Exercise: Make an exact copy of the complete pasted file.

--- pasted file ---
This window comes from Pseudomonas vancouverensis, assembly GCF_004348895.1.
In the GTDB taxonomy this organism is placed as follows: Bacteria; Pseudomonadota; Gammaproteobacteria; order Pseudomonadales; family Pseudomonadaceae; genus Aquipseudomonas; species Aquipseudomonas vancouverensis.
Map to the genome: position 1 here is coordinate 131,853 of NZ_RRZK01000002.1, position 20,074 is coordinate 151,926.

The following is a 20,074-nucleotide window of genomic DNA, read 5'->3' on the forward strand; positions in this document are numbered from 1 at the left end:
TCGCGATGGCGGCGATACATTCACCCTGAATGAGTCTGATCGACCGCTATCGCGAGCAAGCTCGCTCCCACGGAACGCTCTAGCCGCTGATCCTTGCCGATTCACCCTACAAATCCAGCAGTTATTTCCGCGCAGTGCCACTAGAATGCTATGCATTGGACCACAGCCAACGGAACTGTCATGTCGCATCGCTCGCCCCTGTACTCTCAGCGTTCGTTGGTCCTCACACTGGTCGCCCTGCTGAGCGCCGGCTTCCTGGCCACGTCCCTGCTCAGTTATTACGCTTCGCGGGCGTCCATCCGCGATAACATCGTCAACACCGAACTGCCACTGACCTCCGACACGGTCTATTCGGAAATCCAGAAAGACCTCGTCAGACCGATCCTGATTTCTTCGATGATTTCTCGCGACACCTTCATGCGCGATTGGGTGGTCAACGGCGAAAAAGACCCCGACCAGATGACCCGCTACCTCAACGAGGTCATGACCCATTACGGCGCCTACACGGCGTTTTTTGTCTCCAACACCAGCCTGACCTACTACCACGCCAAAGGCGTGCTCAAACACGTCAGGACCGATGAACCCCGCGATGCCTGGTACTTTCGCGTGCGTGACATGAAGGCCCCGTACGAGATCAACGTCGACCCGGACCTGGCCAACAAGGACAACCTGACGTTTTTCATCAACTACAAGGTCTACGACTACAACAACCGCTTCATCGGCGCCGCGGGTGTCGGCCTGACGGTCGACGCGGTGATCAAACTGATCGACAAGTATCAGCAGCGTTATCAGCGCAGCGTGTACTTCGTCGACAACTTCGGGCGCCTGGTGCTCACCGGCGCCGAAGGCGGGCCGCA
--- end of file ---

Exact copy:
This window comes from Pseudomonas vancouverensis, assembly GCF_004348895.1.
In the GTDB taxonomy this organism is placed as follows: Bacteria; Pseudomonadota; Gammaproteobacteria; order Pseudomonadales; family Pseudomonadaceae; genus Aquipseudomonas; species Aquipseudomonas vancouverensis.
Map to the genome: position 1 here is coordinate 131,853 of NZ_RRZK01000002.1, position 20,074 is coordinate 151,926.

The following is a 20,074-nucleotide window of genomic DNA, read 5'->3' on the forward strand; positions in this document are numbered from 1 at the left end:
TCGCGATGGCGGCGATACATTCACCCTGAATGAGTCTGATCGACCGCTATCGCGAGCAAGCTCGCTCCCACGGAACGCTCTAGCCGCTGATCCTTGCCGATTCACCCTACAAATCCAGCAGTTATTTCCGCGCAGTGCCACTAGAATGCTATGCATTGGACCACAGCCAACGGAACTGTCATGTCGCATCGCTCGCCCCTGTACTCTCAGCGTTCGTTGGTCCTCACACTGGTCGCCCTGCTGAGCGCCGGCTTCCTGGCCACGTCCCTGCTCAGTTATTACGCTTCGCGGGCGTCCATCCGCGATAACATCGTCAACACCGAACTGCCACTGACCTCCGACACGGTCTATTCGGAAATCCAGAAAGACCTCGTCAGACCGATCCTGATTTCTTCGATGATTTCTCGCGACACCTTCATGCGCGATTGGGTGGTCAACGGCGAAAAAGACCCCGACCAGATGACCCGCTACCTCAACGAGGTCATGACCCATTACGGCGCCTACACGGCGTTTTTTGTCTCCAACACCAGCCTGACCTACTACCACGCCAAAGGCGTGCTCAAACACGTCAGGACCGATGAACCCCGCGATGCCTGGTACTTTCGCGTGCGTGACATGAAGGCCCCGTACGAGATCAACGTCGACCCGGACCTGGCCAACAAGGACAACCTGACGTTTTTCATCAACTACAAGGTCTACGACTACAACAACCGCTTCATCGGCGCCGCGGGTGTCGGCCTGACGGTCGACGCGGTGATCAAACTGATCGACAAGTATCAGCAGCGTTATCAGCGCAGCGTGTACTTCGTCGACAACTTCGGGCGCCTGGTGCTCACCGGCGCCGAAGGCGGGCCGCA